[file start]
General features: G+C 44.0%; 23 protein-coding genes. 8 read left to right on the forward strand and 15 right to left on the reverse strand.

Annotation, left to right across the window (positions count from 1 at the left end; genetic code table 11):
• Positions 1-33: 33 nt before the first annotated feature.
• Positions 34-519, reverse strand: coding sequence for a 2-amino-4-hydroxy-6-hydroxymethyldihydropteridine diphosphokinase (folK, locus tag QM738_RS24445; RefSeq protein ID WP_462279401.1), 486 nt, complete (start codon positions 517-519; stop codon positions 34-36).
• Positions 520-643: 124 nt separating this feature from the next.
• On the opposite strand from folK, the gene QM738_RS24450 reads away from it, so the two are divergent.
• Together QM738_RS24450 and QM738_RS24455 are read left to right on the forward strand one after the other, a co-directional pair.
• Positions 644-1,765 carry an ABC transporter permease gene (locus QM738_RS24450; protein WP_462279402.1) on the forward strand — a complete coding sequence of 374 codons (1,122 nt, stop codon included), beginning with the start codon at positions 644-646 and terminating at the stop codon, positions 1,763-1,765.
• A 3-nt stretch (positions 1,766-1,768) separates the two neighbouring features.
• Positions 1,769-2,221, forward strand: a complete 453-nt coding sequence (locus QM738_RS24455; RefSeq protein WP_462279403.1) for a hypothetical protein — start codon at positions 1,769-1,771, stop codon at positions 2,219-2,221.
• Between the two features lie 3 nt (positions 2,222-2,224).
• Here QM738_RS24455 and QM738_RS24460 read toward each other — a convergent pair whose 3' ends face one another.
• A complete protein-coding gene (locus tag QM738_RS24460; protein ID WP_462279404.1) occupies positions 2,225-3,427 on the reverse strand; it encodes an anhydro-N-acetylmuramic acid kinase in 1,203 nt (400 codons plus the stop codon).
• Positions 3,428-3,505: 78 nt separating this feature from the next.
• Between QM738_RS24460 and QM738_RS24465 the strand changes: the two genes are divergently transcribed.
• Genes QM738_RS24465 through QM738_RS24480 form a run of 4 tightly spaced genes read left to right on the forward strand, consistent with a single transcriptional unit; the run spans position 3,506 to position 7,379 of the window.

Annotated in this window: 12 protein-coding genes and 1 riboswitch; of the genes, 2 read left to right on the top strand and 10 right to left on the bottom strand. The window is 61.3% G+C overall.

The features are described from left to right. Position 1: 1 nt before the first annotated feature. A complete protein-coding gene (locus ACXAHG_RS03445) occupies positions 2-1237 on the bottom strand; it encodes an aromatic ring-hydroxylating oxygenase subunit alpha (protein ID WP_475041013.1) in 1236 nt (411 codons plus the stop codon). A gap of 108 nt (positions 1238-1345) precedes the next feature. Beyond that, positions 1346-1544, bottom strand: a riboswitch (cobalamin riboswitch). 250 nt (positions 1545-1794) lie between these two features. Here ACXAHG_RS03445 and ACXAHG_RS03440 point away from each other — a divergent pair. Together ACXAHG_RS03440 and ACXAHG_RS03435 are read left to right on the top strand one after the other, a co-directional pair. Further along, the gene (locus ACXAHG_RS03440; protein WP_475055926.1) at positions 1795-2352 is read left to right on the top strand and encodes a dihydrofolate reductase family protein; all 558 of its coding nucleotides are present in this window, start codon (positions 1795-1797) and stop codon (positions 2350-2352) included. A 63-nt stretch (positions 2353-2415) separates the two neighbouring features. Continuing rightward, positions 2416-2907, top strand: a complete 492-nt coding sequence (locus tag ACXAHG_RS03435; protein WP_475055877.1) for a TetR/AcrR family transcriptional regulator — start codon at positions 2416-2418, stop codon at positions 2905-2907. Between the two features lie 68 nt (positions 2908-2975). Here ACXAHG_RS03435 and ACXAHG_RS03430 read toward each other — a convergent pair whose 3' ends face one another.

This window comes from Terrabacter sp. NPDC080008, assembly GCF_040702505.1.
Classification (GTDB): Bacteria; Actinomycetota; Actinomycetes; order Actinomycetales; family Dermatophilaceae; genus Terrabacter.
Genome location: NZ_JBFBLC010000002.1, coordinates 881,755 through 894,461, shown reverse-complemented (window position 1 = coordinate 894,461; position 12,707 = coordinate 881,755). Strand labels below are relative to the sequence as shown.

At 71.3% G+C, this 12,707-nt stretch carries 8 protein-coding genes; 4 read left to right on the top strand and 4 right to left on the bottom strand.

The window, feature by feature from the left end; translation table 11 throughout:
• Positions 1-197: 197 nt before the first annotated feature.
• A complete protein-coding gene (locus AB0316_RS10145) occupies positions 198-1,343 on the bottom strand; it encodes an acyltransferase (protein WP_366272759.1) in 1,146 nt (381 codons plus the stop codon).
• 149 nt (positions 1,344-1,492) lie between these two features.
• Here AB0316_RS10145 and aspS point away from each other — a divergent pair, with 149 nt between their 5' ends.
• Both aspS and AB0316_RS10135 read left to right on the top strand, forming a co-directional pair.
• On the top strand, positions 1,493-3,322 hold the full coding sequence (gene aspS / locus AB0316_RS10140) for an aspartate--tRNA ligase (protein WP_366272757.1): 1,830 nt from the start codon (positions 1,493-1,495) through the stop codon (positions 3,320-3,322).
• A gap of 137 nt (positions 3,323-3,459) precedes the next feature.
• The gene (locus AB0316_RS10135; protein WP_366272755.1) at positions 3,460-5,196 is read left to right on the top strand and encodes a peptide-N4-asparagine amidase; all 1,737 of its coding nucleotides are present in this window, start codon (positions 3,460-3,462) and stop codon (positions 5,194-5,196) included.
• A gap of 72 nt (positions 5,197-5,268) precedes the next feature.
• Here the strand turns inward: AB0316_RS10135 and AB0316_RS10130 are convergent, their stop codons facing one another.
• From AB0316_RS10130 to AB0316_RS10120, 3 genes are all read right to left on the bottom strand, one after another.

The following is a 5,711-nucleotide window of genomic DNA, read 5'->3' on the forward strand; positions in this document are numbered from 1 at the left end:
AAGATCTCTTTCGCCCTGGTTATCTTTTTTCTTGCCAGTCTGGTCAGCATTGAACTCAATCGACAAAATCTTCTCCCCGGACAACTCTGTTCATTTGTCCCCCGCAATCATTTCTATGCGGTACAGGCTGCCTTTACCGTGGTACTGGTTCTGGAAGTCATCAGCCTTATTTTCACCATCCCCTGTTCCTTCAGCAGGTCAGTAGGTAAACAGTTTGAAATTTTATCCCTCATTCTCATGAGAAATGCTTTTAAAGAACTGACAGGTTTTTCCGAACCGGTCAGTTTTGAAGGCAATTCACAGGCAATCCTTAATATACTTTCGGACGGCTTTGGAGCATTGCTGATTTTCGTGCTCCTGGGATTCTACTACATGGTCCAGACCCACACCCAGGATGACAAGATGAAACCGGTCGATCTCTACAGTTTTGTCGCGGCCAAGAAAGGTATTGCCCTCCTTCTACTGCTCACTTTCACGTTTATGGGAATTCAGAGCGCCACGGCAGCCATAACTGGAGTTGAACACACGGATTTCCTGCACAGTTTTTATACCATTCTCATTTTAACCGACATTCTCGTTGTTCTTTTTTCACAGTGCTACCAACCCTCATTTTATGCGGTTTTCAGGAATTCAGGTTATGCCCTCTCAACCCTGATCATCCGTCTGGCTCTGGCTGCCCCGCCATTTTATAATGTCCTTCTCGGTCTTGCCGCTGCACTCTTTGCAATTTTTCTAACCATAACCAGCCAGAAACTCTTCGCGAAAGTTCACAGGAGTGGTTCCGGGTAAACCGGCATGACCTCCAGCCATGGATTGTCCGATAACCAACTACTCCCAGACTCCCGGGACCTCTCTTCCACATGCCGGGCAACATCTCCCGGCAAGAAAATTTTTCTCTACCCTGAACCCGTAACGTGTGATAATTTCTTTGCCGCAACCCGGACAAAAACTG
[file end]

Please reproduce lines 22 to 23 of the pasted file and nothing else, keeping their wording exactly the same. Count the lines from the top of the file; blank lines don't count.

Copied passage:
At 71.3% G+C, this 12,707-nt stretch carries 8 protein-coding genes; 4 read left to right on the top strand and 4 right to left on the bottom strand.

The window, feature by feature from the left end; translation table 11 throughout: